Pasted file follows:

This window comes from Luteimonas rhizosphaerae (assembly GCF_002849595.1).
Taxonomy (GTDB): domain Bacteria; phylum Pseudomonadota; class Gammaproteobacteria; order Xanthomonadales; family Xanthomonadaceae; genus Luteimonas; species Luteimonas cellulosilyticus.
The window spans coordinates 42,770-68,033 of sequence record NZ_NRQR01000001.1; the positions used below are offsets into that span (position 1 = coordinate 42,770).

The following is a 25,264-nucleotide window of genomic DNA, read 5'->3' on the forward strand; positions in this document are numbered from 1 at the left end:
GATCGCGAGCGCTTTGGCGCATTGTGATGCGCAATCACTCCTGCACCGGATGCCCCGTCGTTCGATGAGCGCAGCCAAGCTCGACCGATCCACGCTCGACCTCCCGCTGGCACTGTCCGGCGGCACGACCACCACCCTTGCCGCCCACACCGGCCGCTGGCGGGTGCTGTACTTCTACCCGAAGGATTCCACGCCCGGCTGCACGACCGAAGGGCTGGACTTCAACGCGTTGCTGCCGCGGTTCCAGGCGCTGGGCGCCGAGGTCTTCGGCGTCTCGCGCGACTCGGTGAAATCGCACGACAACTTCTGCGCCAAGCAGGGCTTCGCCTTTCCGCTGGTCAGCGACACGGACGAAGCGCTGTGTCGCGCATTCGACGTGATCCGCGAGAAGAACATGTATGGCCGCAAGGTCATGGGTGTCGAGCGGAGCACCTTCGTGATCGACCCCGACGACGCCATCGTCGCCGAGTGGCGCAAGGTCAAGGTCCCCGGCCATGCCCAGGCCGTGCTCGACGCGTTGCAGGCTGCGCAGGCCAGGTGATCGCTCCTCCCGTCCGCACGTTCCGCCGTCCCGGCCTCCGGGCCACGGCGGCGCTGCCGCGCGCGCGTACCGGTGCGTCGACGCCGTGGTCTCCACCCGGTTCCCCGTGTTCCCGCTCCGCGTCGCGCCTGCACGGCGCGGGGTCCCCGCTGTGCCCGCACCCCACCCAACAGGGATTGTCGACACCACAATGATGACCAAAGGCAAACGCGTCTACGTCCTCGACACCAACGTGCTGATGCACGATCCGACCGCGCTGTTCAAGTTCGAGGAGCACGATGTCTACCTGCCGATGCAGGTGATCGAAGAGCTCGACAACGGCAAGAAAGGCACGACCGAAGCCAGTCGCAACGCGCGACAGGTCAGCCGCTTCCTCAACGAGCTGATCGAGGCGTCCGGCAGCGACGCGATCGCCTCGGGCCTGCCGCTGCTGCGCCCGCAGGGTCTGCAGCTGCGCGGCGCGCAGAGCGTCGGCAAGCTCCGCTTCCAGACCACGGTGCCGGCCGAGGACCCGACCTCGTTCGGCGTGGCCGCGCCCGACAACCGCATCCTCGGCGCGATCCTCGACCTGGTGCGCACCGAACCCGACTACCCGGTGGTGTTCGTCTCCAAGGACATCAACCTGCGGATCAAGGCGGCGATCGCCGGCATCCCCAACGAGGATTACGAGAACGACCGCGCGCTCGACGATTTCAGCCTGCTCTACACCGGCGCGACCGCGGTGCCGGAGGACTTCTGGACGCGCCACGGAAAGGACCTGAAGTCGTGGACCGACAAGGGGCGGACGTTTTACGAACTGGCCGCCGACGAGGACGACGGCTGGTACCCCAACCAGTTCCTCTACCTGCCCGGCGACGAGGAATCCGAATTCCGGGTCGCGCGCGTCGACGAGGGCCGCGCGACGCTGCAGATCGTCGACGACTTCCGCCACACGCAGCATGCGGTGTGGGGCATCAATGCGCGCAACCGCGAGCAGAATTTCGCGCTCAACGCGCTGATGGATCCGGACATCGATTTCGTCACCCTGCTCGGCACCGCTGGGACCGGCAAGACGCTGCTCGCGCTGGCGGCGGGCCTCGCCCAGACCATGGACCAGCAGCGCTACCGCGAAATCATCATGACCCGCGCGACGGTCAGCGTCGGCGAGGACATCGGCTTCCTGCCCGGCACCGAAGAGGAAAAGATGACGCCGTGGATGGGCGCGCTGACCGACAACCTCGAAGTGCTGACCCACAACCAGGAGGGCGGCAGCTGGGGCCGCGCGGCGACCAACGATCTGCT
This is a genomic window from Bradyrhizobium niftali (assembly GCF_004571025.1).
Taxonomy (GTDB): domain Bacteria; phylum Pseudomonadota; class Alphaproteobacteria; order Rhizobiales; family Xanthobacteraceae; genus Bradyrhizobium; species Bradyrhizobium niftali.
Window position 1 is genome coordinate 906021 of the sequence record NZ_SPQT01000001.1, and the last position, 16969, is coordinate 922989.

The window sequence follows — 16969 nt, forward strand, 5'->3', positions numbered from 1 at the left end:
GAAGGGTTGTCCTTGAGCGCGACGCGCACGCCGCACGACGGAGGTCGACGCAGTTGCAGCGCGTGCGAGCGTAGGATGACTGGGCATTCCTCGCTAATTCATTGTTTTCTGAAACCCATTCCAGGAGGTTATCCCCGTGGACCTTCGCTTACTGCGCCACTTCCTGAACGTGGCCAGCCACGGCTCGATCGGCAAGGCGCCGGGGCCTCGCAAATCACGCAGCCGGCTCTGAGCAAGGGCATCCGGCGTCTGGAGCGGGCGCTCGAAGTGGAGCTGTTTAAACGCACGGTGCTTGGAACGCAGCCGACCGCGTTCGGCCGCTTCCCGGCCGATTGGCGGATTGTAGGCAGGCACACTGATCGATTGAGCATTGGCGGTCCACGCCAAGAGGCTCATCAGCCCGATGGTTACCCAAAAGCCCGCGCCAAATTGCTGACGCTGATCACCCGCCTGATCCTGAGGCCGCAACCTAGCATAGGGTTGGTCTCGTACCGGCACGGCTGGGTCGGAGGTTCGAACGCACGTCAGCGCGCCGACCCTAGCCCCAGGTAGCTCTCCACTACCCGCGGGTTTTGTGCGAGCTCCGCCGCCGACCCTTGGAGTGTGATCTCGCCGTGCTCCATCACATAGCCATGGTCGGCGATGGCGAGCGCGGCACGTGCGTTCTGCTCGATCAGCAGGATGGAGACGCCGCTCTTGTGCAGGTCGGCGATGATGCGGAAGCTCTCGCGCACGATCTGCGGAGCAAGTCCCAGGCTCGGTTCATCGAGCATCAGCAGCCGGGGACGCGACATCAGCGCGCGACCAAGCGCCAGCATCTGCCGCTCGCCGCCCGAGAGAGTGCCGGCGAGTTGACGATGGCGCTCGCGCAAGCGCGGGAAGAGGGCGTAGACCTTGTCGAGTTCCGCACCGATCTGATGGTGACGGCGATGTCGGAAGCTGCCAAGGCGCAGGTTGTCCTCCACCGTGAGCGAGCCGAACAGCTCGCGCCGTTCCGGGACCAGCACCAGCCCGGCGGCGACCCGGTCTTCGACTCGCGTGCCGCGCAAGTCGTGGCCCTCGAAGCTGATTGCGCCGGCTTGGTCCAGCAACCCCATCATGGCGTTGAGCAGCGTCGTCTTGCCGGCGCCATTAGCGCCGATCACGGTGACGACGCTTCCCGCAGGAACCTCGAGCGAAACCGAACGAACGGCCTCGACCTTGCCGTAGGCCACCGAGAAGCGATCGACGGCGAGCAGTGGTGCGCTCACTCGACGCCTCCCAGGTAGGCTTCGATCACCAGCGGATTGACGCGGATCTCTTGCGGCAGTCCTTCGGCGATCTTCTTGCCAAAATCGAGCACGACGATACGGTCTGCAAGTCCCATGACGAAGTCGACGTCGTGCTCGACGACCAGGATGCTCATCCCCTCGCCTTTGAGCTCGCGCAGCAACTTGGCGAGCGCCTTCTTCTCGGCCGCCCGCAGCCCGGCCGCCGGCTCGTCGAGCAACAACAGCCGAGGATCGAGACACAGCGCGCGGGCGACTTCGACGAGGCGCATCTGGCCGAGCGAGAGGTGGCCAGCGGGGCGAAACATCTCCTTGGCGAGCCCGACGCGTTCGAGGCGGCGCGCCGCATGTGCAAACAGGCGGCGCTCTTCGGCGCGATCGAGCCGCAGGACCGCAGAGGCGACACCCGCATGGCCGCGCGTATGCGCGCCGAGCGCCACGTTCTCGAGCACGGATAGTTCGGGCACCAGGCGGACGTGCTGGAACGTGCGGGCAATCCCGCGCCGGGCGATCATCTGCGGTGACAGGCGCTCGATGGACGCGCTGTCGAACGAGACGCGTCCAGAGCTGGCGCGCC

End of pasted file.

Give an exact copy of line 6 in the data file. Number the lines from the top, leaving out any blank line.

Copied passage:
This is a genomic window from Bradyrhizobium niftali (assembly GCF_004571025.1).